- UN Charter — Vienna Convention on the Law of Treaties — Military assistance — Countermeasures — Necessity — Self-defence — Armed attack — Gravity of offences — Hostage taking — Piracy — Conspiracy — Terrorism — Terrorism, financing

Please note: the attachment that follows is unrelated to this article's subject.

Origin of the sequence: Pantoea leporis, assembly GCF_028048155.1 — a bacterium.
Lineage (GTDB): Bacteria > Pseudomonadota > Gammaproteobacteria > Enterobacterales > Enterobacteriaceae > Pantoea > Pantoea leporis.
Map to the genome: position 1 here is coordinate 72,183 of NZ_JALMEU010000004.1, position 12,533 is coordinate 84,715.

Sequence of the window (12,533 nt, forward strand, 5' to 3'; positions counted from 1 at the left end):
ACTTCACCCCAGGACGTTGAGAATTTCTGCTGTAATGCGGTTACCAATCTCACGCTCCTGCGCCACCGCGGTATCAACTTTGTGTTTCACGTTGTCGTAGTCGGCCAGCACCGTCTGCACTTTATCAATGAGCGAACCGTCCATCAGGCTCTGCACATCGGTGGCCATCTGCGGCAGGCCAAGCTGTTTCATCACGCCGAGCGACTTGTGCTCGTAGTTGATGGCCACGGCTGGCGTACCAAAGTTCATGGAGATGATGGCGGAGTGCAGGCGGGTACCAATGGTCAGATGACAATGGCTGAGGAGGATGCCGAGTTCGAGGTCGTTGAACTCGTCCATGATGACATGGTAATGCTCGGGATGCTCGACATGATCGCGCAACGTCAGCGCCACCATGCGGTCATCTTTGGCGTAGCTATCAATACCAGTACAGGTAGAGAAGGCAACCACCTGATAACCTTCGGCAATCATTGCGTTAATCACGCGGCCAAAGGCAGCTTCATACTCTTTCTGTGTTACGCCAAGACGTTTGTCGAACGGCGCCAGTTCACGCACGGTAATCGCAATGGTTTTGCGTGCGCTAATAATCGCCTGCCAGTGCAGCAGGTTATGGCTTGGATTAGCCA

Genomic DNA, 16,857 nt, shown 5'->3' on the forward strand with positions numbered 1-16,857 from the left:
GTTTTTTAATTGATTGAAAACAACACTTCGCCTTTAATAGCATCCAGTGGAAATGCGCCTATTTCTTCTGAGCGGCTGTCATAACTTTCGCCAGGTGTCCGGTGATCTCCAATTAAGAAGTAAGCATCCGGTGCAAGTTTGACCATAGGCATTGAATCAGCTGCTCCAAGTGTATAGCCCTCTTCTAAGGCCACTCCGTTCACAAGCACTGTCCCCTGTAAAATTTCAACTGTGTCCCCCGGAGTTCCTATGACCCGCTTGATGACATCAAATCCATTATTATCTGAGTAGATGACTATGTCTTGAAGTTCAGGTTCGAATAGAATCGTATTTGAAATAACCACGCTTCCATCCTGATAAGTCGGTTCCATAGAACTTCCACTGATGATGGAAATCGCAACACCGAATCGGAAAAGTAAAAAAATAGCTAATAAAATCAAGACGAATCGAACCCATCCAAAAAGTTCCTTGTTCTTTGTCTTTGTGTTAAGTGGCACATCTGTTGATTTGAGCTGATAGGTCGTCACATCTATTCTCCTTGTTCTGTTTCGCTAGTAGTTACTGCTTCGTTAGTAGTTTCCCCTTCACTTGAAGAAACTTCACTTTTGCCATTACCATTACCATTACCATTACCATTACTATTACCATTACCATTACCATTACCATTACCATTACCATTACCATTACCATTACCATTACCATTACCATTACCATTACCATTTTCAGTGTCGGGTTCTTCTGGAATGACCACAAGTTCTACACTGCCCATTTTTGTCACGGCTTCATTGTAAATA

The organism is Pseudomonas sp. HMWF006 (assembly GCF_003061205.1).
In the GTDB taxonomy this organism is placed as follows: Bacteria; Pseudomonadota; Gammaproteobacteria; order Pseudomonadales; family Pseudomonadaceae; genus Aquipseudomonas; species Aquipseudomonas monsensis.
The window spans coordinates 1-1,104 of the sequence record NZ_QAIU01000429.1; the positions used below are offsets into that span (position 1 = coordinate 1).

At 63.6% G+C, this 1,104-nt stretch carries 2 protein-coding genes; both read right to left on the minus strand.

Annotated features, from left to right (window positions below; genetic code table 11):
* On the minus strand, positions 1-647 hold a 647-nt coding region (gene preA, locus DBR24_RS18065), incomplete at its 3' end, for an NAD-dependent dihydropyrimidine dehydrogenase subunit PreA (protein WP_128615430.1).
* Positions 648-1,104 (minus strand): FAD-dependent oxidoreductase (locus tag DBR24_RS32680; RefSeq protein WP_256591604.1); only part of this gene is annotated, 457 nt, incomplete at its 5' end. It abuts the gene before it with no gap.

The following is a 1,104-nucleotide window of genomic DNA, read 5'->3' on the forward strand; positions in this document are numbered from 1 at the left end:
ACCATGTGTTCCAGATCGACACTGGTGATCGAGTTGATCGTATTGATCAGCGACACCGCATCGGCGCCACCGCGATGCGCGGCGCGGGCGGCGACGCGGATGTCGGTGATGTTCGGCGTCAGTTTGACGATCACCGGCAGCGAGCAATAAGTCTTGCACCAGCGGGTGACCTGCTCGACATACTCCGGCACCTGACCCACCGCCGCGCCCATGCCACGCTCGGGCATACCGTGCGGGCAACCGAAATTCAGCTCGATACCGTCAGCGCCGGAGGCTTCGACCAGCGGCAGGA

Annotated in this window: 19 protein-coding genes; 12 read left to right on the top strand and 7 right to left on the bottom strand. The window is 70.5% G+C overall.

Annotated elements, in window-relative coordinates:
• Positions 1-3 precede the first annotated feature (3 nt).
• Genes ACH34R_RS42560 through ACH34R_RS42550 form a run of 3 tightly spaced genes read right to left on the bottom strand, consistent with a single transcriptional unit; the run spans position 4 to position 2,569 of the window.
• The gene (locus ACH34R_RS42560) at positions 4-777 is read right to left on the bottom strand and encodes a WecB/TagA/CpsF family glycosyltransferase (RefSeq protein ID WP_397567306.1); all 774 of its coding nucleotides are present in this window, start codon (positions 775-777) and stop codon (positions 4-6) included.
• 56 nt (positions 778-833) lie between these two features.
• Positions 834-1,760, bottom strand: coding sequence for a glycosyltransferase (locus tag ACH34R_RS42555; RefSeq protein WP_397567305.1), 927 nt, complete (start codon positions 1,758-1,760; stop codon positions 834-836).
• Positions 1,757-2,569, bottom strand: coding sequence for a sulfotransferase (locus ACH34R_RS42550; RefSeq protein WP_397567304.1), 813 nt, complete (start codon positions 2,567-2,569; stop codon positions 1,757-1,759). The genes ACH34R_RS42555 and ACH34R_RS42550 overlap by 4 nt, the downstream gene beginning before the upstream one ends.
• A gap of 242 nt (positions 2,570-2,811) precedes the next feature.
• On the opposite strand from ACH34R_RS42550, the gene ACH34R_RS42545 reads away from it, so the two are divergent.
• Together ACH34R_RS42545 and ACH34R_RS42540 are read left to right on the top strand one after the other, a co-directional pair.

This chapter examines one of the most contentious issues in the jus ad bellum: whether and when international law permits a state to use force unilaterally to rescue its nationals abroad when their lives or security are threatened. It first considers the definition of the phrase ‘rescuing nationals abroad’ and the legal scope and legal nature of the justification based on the necessity of carrying out such an act. It analyses the opinion of the International Court of Justice concerning the matter before assessing the current position of international law on the permissibility of rescuing nationals abroad. It also discusses whether the use of force to rescue nationals abroad can be invoked for humanitarian assistance purposes involving non-nationals. The chapter shows that the notion of ‘rescuing nationals abroad’ is ambiguous from a legal perspective and that the legality of using force to rescue nationals abroad has remained unclear since 1945.
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